Summer Olympics: 2020
John MacNeill

The modern Olympics have been running for 116 years, but many events remain unsafe and difficult to score. We propose ideas that might help solve some of the toughest problems.


About 100 riders are injured in eventing falls every year, and when a multimillion-dollar horse goes down, even a minor injury like a twisted ankle can end its career. Computerized bases on the ground could project holographic obstacles, such as four-foot fences and 15-foot-wide pools, in place of dangerous physical objects. Line-of-sight infrared beams could monitor the edges of the obstacles; if the horse breaks the beam, the system would instantly alert the judges—and the crowd—to the fault.


Scoring the exact length of a long or triple jump can be imprecise and time-consuming. Athletes land in a sand pit, where they make several marks; officials must locate the mark closest to the takeoff line before they can measure. Researchers at Arizona State University have developed a 2,016-pressure-sensor array to map where an athlete hits the ground. Placed underneath the sand in the landing pit, a dozen or so of the mats could record the exact point of touchdown, and a computer could automatically calculate the length of the jump.


Swimmers are often unaware of their standing in a race until it’s over. Goggles with an integrated head-up display could broadcast a live view of the competition and help racers to better pace themselves. Waterproofed with an invisible layer of hydrophobic nanoparticles, a technique currently used on cellphones and other gadgets, a small computer tucked in the lower right-hand corner of the goggles would gather position information from other wired racers over Bluetooth and display it on a quarter-inch LCD.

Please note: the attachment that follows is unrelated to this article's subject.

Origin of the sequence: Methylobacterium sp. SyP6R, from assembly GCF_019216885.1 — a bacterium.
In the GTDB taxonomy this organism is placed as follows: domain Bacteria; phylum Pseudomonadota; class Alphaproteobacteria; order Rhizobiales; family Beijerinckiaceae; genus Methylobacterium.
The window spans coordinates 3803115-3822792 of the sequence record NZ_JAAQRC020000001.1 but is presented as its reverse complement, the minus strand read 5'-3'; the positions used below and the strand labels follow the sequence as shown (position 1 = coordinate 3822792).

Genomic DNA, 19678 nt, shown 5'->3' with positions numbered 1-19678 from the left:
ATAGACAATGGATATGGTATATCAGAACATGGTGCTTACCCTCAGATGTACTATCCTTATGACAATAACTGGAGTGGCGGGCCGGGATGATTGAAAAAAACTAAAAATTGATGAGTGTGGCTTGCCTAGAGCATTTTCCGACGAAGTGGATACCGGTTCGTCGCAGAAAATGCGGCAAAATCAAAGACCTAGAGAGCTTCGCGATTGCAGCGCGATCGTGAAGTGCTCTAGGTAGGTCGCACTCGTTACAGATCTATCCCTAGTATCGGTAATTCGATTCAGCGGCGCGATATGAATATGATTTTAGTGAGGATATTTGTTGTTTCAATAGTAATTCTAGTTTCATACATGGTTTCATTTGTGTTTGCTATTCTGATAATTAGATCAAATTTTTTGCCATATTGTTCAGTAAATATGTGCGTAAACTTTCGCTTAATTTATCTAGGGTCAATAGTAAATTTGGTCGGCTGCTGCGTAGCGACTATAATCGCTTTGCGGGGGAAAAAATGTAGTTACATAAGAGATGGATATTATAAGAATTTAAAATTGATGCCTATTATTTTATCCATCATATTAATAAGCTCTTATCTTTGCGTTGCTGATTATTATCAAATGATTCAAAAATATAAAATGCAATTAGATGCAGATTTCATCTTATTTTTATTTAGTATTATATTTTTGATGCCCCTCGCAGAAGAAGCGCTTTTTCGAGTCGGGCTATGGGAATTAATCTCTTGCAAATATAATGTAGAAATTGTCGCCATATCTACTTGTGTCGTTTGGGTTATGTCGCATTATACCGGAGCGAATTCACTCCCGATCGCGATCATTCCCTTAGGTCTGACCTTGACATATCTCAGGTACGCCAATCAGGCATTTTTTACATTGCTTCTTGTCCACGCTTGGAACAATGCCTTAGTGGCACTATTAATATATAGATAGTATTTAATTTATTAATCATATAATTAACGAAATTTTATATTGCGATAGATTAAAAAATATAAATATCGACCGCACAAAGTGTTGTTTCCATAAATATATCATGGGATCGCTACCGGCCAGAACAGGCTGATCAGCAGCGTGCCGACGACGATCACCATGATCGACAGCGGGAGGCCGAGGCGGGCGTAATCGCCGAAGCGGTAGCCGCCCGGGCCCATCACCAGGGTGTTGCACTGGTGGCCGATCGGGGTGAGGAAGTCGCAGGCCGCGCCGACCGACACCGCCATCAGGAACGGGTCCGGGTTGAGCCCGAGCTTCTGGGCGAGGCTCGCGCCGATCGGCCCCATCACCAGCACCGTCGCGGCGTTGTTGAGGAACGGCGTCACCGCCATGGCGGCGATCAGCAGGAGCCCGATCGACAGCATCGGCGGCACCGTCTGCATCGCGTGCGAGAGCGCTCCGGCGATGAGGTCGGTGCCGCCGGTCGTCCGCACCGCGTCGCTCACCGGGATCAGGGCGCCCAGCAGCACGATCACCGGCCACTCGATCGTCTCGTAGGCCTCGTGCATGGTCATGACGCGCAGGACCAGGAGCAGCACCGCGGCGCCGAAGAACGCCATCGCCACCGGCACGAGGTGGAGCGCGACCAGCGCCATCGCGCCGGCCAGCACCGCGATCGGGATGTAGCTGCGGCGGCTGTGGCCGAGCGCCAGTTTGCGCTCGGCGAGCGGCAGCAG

Summer Olympics: 2020

Head-Up Goggles


In a low-scoring game like soccer, one bad goal call can do a lot of damage. A reversed call in a match against Germany, for example, cost the U.K. a potentially pivotal goal in the 2010 World Cup. To help refs, who may not always have a clear view of both the ball and net, German research institution Fraunhofer has developed an automated goal-tracking system. Actuators around the net generate a magnetic field across the face of the goal. When the ball passes through that field, a chip embedded in the ball sends a signal to the ref’s watch within one tenth of a second.


On a good day, a diver’s head misses the board by a couple of inches. On a bad day, the two collide, as happened to American Chelsea Davis in the 2005 World Championships (she suffered a broken nose and needed several stitches) and, most famously, Greg Louganis in the 1988 Olympics. A hydraulic springboard could make diving safer. In the one second a typical diver is airborne above the plane of the board, it could retract as much as three feet. An accelerometer would sense each takeoff and initiate the movement.

John Brenkus is the host of ESPN Sport Science and the author of The Perfection Point. He lives in Los Angeles.